28th Sunday in Ordinary Time
Today, we have two linked parables. The first is very well known: the story of a king who prepared a wedding banquet for his son. (This is a big-time celebration—no sane person would skip this bash.) But… in the story, people found excuses not to come! They were too preoccupied with the day-to-day—a farm, a business, etc. The interpretation may seem obvious. The guests were the Jewish people. Many rejected the invitation and even killed the messengers God sent them. So, the king sent messengers out to invite everyone, good and bad alike, and the banquet was full. As a result of Jewish refusal, now everyone is invited.
Remember that this gospel was written shortly after the Jewish revolt and the subsequent destruction of the temple in 70 CE. Hence, the insertion: “The king was enraged and sent his troops, destroyed those murderers, and burned their city.” The destruction of the temple and the permanent transformation of Judaism that followed were interpreted as God’s punishment of the Jewish nation for their lack of faith. (A dangerous interpretation that has fed antisemitism through many generations of Christians.)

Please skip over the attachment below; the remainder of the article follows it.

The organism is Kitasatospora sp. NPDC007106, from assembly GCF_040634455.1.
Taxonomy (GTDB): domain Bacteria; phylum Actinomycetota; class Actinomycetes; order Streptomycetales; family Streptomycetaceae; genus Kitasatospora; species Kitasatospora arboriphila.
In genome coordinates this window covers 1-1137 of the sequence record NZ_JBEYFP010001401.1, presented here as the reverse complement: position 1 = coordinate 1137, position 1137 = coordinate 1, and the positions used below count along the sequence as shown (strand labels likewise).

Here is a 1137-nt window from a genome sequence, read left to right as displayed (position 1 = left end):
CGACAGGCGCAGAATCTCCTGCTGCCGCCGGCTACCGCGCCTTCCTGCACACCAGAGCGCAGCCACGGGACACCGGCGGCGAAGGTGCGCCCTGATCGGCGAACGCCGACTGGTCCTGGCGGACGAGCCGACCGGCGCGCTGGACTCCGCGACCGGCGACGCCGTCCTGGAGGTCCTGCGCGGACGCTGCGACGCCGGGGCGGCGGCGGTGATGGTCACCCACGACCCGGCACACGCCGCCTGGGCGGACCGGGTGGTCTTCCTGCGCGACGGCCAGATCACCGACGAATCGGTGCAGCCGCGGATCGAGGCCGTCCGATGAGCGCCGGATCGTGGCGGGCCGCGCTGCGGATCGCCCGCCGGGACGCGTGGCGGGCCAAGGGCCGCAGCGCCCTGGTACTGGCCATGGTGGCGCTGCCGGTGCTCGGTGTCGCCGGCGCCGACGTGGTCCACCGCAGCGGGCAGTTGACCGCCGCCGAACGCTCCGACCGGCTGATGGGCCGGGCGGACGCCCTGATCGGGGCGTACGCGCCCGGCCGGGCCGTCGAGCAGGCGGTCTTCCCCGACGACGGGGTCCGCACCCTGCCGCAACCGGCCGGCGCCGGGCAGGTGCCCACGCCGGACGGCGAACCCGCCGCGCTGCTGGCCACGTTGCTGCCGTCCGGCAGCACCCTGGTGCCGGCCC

Now, the second parable: a man not wearing a wedding garment came to a wedding. “Seeing him, the king commanded that he be cast into the darkness outside, there to wail and gnash his teeth.” He missed the opportunity to enter the kingdom because he wasn’t appropriately dressed.
Every time we gather for the Eucharist, we pray, “Your kingdom come.” These words are a reminder that everyone is invited to the kingdom—there are no exclusions. But the invitation to eat at the table in the kingdom isn’t without stipulations. It calls for a change of heart, a separation from worldly distractions, and an uncompromising focus on the kingdom.
Let Us Pray:
Thank you, heavenly Father, for inviting me to the banquet table of your kingdom. May your Spirit assist me as I discern my way to you. Give me the strength I need to keep my focus on you and the kingdom you offer me. Amen.